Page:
The Swiss Aids Federation has urged governments to turn words into deeds in the global fight against the disease.This content was published on July 12, 2002 - 16:01
At the end of an international Aids conference in Barcelona, Swiss participants said governments would now have to act on the promises they had made.
"The message has been heard that prevention and treatment have to be provided for all affected people around the globe," said Jan Suter, who heads the federation's international department.
Some 15,000 doctors, public health officials, researchers and non-governmental organisations attended the forum - the biggest of its kind.
In Barcelona, activists turned their attention from drugs prices to western government funding of disease control efforts.
They are urging rich countries to commit $10 billion a year to the UN-sponsored global fund to fight Aids, malaria and tuberculosis.
"Many governments have scaled down their response to HIV/Aids," explained Suter.
"There has been a lot of criticism about the funding policy of governments towards the new global fund. Pharmaceutical companies have accepted the reality and have lowered prices - but not enough."
Meanwhile, Ruth Rutman, director of the Swiss Aids Federation, said it had been a good follow-up to the UN conference in Durban two years ago.
"In Durban, awareness was raised and now the message is to place HIV/Aids on top of the political agenda. We also need to scale up human and financial resources to increase research in vaccines and other new treatments."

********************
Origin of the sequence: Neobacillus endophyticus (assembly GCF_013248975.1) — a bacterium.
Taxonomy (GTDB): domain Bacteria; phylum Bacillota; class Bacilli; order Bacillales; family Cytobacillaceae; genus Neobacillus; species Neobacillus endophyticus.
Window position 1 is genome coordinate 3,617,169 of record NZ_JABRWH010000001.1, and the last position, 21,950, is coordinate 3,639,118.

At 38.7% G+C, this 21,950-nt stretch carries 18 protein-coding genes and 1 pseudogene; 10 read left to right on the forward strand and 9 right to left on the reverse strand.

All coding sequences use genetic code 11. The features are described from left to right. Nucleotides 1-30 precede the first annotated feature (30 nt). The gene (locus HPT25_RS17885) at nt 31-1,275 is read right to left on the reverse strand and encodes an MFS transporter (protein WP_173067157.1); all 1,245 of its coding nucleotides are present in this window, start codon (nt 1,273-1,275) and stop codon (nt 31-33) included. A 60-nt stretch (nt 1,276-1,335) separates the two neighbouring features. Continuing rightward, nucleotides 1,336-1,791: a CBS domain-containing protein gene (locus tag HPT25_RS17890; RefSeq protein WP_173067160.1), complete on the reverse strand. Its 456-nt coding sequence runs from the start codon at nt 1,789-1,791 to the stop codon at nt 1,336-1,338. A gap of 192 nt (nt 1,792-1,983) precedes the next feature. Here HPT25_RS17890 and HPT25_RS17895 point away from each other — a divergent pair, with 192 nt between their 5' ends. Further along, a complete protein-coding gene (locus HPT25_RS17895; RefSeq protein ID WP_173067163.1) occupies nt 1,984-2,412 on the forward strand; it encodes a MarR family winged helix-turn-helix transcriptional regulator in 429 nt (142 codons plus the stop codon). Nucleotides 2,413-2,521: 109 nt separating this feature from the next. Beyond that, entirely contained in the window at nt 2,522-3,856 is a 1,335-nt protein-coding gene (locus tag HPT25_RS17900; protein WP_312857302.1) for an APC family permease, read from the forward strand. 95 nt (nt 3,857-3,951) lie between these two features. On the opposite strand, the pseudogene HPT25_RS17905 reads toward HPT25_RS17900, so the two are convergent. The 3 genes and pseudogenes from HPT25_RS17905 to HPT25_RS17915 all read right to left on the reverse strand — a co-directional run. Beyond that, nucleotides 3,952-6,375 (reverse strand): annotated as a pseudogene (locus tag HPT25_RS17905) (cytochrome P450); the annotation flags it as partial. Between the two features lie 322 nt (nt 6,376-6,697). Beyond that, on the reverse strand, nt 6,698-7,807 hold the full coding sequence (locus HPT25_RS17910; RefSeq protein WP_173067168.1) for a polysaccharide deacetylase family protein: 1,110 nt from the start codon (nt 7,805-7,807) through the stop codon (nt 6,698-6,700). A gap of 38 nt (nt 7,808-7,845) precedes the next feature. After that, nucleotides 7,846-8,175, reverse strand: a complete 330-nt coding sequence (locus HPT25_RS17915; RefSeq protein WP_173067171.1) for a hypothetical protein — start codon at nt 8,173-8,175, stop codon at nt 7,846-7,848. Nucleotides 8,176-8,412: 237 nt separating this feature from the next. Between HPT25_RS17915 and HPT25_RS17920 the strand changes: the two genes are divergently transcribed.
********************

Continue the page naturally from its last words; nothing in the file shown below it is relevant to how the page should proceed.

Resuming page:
"It is now up to the governments of various countries to go to the negotiating table with the pharmaceutical organisations and try and cut a deal. We had a good example a few days ago when Caribbean countries struck a deal with seven or eight pharmaceutical companies to reduce prices."
End the stigma
The former South African president, Nelson Mandela, wrapped up the forum with a call for urgent action to halt the spread of the disease.
"Aids is a war against humanity," Mandela said, "and is claiming more victims than all wars and natural disasters."
He and the former US president, Bill Clinton, have also issued a plea to end the stigma of HIV.
Switzerland saw an eight per cent increase in the number of positive HIV tests last year - the first rise in eight years.
"We're concerned about the increase," said Suter. "We will have to scale up our prevention efforts and intensify our target group programmes, especially those aimed at young people."
by Vincent Landon
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